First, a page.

FIG. 2 is a simplified block diagram of a client terminal that can be used in example embodiments;

FIG. 3 is a block diagram illustrating one graphical interface that may be displayed via a market map in accordance with one embodiment;

FIG. 4 is a block diagram illustrating a graphical interface for displaying trader-related historical data including trader's profit and loss information via the market map;

FIG. 5 is a block diagram illustrating a method for repositioning of graphical interfaces on the market map in accordance with one embodiment; and

FIG. 6 is a block diagram illustrating one embodiment for repositioning graphical interface's indicators based on relative tick ratios configurable by a user.

DETAILED DESCRIPTION OF THE PREFERRED EMBODIMENT(S)

For certain trading strategies, traders may be interested in monitoring and participating in markets for two or more tradable objects. Known trading applications have limited capabilities to address this interest. For example, market information related to one tradable object may be displayed in a trading interface in a first trading window and information on a second tradable object may be displayed in a second trading window. Using such known trading applications, it may take a long time for a trader to discern the relationship between the tradable objects.

Thus, it is beneficial to display market information and trader-related information for two or more tradable objects in a manner that allows a trader to quickly monitor his position as the market fluctuates. According to one preferred embodiment, the market information and trader-related information associated with two or more tradable objects are displayed in relation to one or more common static axes, and create what is referred to hereinafter as a “market map.” Using the market map, a trader can view, among other parameters, his/her working orders and complete position in relation to market information associated with two or more tradable objects being traded by the trader.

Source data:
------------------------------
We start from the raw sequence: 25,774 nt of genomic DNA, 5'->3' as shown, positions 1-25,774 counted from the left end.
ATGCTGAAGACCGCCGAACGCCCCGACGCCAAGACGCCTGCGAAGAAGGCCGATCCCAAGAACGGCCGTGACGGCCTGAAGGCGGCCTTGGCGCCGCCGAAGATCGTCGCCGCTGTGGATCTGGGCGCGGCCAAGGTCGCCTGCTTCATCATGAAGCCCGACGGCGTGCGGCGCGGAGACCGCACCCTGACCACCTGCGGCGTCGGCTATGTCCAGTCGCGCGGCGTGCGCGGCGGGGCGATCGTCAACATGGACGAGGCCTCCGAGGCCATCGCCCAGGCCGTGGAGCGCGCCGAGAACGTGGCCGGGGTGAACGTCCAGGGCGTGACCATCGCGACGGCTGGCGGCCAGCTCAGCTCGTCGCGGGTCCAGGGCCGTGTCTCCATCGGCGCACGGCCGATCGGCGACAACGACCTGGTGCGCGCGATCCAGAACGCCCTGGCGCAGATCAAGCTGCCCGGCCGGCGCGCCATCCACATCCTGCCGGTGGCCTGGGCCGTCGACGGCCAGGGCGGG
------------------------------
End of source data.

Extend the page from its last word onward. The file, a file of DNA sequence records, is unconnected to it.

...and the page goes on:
Further, according to another preferred embodiment, a trader may believe that there is a relationship between two or more tradable objects, information related to which, is displayed via the market map. In such an embodiment, the trader may link two or more such tradable object interfaces being displayed via the market map to create one or more linked tradable object groups. Once the tradable object interfaces are linked, the trader may define one or more adjustment parameters, such as offsets, equations, or formulas, based on his/her perception of a relationship between the linked tradable objects. Based on the defined adjustment parameters, as will be described in greater detail below, and, for example, upon receiving a predetermined user input, data related to one or more linked tradable objects are displayed via the graphical interfaces and may be adjusted relatively to one another. In the example embodiment described hereinafter, adjustment of one or more graphical interface refers to changing of relative views or positions of the graphical interfaces associated with the tradable objects.